This weekend I finally got in a hike that’s been on my to-do list for a long time: Rose Peak in Ohlone Wilderness. On paper, the hike looks rather painful, coming in at just under 20 miles with 5000-ish feet of elevation gain. I was saving it for a day when I felt strong and fast, and that day was yesterday.
Rose Peak is often called the high point of Alameda County but that honor actually belongs to a slightly higher bump on a nearby ridge. Rose, however, is the highest *legally accessible* point in Alameda County. It is along the Ohlone Wilderness trail about half way between Sunol and DelValle. I chose to climb it from the Sunol side since it avoids the extra elevation gain of Williams Gulch.
It ended up being far easier than I expected – my route was just over 17 miles with about 4200 ft vertical. I hiked it at a leisurely pace, took lots of photos and lingered on the summit, and it only took 7.5 hours (I had budgeted 10). I always assumed Rose was a harder hike than that other long-hike Bay Area classic peak, Mt Sizer in Henry Coe, but Sizer is definitely harder.
I didn’t follow the Ohlone Wilderness Trail the entire way – I started up the Camp Ohlone Road and cut up the ‘Backpack Road’ to meet the Ohlone Wilderness Trail at the Sunol Backpack Camp. From there I followed the OWT along the ridge all the way to the summit. Once past the steep climb to and above the Backpack Camp the trail is a lovely rolling and gently climbing route. I really enjoyed it.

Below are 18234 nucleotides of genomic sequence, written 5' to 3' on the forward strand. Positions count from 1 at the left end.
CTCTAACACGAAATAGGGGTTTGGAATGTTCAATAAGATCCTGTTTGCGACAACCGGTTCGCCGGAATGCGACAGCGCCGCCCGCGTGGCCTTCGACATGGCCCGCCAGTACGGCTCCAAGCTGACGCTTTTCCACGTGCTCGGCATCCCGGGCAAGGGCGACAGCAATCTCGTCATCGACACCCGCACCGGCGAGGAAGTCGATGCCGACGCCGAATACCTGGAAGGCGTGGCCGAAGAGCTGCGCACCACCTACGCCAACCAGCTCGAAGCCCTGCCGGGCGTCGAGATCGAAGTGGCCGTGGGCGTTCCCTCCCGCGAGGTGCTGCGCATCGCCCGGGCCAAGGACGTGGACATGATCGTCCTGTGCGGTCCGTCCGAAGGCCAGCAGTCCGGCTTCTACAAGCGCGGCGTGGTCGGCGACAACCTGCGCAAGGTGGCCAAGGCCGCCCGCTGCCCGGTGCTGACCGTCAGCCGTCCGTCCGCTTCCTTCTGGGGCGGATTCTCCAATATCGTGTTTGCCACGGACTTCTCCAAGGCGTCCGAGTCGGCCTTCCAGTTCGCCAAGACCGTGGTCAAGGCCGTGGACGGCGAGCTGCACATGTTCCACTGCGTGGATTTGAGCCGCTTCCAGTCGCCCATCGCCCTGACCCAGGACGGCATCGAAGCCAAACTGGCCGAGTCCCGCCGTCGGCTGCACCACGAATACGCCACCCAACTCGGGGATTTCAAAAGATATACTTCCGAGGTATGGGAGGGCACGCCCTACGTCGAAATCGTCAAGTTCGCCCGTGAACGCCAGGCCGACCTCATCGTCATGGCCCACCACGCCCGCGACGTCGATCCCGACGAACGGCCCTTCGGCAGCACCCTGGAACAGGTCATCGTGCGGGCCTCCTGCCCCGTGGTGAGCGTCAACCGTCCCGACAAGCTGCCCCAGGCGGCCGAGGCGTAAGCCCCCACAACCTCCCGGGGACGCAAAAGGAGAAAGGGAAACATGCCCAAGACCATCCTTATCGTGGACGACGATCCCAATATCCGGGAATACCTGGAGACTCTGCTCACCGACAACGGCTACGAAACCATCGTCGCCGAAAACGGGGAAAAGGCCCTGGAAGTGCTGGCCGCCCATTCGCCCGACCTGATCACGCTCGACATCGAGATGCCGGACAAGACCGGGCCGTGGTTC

My return route followed the Bluff Trail, but it was only as I exited this route at a gate back on the Camp Ohlone Road did I see a ‘no trespassing, SFWD’ sign. After researching this I realize that information on this section is conflicting at best, and even with my due diligence (following all posted signs as I saw them and using the Ohlone Wilderness Map) I was not aware of this fact until I reached the gate as I exited the closed area. So fair warning – if you go this route and get in trouble, don’t say I didn’t warn you. That said, if I had received a ticket I would have contested it since there is no information indicating the closure anywhere along the trails if you come from the east (in fact, they are labeled and given mileages on the Ohlone Wilderness Map with the message “Stay On Trail in S.F. Water District Land”. Which I did. So there.)
- Follow the rules, even if I (or half of the other trip reports you read out there) didn’t.
- Pick up the required Ohlone Wilderness Map which doubles as your permit. It’s $2 for a rather awesome map of the whole Ohlone Wilderness. And it’s good for a year.
- You can start from a few different trail heads in Sunol. I started along the pretty flat Camp Ohlone road to allow some warm up and cool-down time at the beginning and end of the hike. That’s probably a good reason why I’m not very sore from this hike.
- There is water available at some of the backpacker camps along the way. I carried enough with me, but I also brought treatment since I believe the water is non-potable.
- Don’t do this in summer. I enjoyed it on a sunny and cool spring day, but there is very little shade and a lot of exposure. I imagine the heat is intense and inescapable under the summer sun.